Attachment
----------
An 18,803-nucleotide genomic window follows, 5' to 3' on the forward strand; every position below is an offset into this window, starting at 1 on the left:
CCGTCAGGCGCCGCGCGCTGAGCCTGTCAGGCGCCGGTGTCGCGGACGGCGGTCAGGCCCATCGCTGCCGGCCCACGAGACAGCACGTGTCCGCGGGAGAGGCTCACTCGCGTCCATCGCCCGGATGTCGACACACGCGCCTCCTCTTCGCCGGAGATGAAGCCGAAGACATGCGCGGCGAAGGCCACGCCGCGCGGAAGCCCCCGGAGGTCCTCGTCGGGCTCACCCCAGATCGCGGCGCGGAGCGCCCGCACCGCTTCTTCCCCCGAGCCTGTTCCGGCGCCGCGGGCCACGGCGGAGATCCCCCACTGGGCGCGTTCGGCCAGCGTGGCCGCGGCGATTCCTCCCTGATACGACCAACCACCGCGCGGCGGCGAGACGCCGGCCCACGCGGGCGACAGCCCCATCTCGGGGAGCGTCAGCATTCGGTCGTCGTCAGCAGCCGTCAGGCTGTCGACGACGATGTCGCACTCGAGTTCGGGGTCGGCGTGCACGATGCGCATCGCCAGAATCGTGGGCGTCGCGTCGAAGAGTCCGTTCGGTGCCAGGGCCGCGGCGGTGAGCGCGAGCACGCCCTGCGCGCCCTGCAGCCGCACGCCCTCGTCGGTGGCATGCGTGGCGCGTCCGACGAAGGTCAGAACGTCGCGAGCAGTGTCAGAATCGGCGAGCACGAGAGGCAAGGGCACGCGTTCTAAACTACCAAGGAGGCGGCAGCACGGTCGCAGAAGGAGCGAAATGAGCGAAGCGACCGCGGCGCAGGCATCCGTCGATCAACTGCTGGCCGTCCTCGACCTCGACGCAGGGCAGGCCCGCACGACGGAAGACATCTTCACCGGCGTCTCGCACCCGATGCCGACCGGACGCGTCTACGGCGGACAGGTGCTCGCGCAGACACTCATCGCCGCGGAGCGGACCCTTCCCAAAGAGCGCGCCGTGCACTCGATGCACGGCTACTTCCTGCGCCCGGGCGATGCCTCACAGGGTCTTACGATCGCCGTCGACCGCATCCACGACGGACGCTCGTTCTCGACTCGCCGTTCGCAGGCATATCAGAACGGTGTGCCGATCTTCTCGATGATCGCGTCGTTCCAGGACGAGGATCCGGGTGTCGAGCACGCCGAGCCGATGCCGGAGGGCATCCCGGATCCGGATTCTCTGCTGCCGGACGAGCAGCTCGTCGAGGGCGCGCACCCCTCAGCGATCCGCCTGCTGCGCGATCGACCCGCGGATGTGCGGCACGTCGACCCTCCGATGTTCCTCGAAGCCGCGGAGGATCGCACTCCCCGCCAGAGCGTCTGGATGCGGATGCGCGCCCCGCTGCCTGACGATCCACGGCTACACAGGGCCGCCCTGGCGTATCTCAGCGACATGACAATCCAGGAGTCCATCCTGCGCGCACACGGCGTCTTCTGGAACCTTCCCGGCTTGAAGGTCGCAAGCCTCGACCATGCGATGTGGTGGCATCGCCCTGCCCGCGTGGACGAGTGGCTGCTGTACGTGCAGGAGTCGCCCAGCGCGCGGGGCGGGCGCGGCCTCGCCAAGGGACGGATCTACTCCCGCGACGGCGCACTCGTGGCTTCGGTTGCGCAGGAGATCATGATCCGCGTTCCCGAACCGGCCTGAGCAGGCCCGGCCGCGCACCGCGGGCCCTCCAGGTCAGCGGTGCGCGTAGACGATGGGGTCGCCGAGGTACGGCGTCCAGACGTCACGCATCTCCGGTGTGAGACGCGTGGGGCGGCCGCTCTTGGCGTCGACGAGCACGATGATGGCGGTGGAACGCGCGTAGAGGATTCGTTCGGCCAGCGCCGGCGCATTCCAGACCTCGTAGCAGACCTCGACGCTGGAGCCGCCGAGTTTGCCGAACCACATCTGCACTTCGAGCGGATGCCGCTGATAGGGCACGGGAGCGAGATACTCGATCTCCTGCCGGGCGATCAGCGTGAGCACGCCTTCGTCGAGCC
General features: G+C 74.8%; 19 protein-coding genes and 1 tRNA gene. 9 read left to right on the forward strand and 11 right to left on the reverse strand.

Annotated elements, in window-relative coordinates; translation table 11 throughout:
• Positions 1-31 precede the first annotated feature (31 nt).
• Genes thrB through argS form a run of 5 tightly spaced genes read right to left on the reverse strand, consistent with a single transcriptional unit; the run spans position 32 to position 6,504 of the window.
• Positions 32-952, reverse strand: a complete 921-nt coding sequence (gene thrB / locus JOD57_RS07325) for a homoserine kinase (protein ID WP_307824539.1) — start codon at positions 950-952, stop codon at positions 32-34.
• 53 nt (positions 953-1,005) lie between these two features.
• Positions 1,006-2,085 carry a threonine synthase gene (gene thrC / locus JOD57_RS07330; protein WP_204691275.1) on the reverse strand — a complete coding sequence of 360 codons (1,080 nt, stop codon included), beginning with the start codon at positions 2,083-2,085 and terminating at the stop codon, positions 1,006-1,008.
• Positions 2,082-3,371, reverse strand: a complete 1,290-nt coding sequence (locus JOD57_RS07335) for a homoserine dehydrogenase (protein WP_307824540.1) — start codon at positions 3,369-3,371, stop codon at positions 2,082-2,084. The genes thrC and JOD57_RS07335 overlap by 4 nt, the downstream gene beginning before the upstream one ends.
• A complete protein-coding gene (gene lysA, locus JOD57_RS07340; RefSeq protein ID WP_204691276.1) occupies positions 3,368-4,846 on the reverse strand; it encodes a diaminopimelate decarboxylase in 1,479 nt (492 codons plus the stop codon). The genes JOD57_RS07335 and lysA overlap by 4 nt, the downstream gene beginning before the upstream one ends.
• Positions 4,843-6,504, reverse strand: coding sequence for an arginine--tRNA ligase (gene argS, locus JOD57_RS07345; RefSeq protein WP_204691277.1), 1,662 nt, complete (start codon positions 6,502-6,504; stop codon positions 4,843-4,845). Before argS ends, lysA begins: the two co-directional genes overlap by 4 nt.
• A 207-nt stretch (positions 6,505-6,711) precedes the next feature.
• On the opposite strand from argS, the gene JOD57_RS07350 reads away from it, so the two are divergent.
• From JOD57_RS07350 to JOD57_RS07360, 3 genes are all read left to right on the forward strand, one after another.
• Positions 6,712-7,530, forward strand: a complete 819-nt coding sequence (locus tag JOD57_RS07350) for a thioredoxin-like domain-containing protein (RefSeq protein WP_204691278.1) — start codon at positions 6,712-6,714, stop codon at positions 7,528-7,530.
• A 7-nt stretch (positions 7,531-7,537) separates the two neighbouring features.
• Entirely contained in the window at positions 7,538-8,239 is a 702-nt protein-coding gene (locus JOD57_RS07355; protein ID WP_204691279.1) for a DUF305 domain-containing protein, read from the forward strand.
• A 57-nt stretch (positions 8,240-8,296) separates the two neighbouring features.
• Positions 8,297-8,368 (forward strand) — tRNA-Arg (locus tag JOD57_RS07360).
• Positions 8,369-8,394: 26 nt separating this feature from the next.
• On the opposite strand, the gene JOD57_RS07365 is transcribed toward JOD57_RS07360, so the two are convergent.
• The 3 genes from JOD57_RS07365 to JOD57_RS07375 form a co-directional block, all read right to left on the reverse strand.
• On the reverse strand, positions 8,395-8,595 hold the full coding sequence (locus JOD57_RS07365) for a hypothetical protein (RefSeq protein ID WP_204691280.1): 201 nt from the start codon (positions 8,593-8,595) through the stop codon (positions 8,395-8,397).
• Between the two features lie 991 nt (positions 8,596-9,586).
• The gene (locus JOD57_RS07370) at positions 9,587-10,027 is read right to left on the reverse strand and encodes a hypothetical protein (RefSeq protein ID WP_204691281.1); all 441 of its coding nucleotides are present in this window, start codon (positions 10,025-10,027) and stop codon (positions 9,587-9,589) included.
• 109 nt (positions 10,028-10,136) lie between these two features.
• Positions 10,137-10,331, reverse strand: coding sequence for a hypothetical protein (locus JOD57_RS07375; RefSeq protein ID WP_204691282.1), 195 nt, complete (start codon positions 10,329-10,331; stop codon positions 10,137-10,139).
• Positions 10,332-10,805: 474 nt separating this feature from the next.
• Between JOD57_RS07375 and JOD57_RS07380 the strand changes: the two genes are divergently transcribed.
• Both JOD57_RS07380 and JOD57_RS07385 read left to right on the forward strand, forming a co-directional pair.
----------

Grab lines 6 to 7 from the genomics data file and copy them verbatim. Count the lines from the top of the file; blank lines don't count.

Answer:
• Genes thrB through argS form a run of 5 tightly spaced genes read right to left on the reverse strand, consistent with a single transcriptional unit; the run spans position 32 to position 6,504 of the window.
• Positions 32-952, reverse strand: a complete 921-nt coding sequence (gene thrB / locus JOD57_RS07325) for a homoserine kinase (protein ID WP_307824539.1) — start codon at positions 950-952, stop codon at positions 32-34.